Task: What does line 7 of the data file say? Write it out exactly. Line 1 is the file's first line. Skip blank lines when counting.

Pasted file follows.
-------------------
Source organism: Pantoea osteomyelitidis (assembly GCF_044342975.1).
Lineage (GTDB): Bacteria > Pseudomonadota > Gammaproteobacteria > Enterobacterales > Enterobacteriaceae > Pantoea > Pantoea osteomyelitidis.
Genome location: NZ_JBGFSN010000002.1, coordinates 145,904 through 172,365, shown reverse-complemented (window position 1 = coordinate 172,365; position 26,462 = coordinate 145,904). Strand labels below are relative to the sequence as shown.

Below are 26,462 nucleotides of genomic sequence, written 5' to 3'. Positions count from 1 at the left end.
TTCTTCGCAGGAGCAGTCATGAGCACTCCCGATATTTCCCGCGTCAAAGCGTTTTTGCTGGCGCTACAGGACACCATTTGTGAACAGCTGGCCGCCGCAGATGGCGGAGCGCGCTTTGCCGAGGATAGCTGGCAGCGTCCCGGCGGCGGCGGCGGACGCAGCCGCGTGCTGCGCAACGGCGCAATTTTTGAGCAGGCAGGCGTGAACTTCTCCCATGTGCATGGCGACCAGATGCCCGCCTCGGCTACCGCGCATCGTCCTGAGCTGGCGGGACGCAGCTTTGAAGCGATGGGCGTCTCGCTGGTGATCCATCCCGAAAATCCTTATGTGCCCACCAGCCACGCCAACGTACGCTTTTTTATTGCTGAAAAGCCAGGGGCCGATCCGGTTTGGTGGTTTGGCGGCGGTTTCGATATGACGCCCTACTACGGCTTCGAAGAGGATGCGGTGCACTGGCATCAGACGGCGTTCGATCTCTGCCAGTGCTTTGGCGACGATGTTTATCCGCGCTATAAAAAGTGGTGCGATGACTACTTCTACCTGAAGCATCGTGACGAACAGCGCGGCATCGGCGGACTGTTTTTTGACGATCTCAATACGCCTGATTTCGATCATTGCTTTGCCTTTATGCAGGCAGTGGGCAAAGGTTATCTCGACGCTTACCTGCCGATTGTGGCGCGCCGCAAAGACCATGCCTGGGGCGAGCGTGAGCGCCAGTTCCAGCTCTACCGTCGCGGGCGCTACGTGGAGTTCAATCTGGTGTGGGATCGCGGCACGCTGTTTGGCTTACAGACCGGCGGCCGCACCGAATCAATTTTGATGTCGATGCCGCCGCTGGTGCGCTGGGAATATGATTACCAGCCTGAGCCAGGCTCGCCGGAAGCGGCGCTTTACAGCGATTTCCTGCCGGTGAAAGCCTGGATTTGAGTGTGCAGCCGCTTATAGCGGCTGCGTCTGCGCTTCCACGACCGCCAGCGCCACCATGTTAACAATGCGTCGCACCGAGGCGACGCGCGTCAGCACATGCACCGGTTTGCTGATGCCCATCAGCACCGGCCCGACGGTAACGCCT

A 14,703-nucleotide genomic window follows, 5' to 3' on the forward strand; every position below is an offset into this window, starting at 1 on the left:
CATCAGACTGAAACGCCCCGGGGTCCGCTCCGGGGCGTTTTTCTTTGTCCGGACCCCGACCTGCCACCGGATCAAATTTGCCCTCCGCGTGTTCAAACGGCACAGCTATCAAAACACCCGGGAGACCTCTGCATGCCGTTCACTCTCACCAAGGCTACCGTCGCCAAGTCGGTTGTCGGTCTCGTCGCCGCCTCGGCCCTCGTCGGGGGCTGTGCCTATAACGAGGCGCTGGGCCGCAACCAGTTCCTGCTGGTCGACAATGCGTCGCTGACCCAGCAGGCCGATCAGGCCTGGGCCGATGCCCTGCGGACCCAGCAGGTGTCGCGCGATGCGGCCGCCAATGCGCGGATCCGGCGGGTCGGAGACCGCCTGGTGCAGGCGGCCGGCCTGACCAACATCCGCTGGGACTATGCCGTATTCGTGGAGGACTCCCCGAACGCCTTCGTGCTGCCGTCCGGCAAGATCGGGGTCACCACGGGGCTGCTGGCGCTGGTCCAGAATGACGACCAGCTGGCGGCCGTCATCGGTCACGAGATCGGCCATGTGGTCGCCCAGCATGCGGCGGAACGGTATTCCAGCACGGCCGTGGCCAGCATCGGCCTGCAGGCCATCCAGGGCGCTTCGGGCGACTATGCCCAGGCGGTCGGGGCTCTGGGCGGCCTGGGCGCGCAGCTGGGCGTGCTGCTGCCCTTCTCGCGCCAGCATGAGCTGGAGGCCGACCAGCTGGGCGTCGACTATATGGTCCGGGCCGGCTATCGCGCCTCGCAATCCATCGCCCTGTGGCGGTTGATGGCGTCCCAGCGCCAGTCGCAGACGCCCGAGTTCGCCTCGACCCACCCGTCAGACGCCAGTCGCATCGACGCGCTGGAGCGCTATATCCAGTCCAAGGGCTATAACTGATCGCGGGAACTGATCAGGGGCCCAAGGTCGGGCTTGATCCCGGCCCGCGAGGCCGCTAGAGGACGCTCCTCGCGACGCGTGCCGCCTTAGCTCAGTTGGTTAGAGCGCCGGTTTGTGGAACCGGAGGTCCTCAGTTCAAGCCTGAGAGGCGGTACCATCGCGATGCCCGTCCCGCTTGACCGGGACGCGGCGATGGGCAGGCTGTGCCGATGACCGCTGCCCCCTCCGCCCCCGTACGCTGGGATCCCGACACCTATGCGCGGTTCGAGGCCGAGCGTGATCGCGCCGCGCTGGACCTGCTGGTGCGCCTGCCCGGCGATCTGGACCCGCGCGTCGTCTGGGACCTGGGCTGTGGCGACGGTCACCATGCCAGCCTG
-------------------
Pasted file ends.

CATCAGACTGAAACGCCCCGGGGTCCGCTCCGGGGCGTTTTTCTTTGTCCGGACCCCGACCTGCCACCGGATCAAATTTGCCCTCCGCGTGTTCAAACGGCACAGCTATCAAAACACCCGGGAGACCTCTGCATGCCGTTCACTCTCACCAAGGCTACCGTCGCCAAGTCGGTTGTCGGTCTCGTCGCCGCCTCGGCCCTCGTCGGGGGCTGTGCCTATAACGAGGCGCTGGGCCGCAACCAGTTCCTGCTGGTCGACAATGCGTCGCTGACCCAGCAGGCCGATCAGGCCTGGGCCGATGCCCTGCGGACCCAGCAGGTGTCGCGCGATGCGGCCGCCAATGCGCGGATCCGGCGGGTCGGAGACCGCCTGGTGCAGGCGGCCGGCCTGACCAACATCCGCTGGGACTATGCCGTATTCGTGGAGGACTCCCCGAACGCCTTCGTGCTGCCGTCCGGCAAGATCGGGGTCACCACGGGGCTGCTGGCGCTGGTCCAGAATGACGACCAGCTGGCGGCCGTCATCGGTCACGAGATCGGCCATGTGGTCGCCCAGCATGCGGCGGAACGGTATTCCAGCACGGCCGTGGCCAGCATCGGCCTGCAGGCCATCCAGGGCGCTTCGGGCGACTATGCCCAGGCGGTCGGGGCTCTGGGCGGCCTGGGCGCGCAGCTGGGCGTGCTGCTGCCCTTCTCGCGCCAGCATGAGCTGGAGGCCGACCAGCTGGGCGTCGACTATATGGTCCGGGCCGGCTATCGCGCCTCGCAATCCATCGCCCTGTGGCGGTTGATGGCGTCCCAGCGCCAGTCGCAGACGCCCGAGTTCGCCTCGACCCACCCGTCAGACGCCAGTCGCATCGACGCGCTGGAGCGCTATATCCAGTCCAAGGGCTATAACTGATCGCGGGAACTGATCAGGGGCCCAAGGTCGGGCTTGATCCCGGCCCGCGAGGCCGCTAGAGGACGCTCCTCGCGACGCGTGCCGCCTTAGCTCAGTTGGTTAGAGCGCCGGTTTGTGGAACCGGAGGTCCTCAGTTCAAGCCTGAGAGGCGGTACCATCGCGATGCCCGTCCCGCTTGACCGGGACGCGGCGATGGGCAGGCTGTGCCGATGACCGCTGCCCCCTCCGCCCCCGTACGCTGGGATCCCGACACCTATGCGCGGTTCGAGGCCGAGCGTGATCGCGCCGCGCTGGACCTGCTGGTGCGCCTGCCCGGCGATCTGGACCCGCGCGTCGTCTGGGACCTGGGCTGTGGCGACGGTCACCATGCCAGCCTG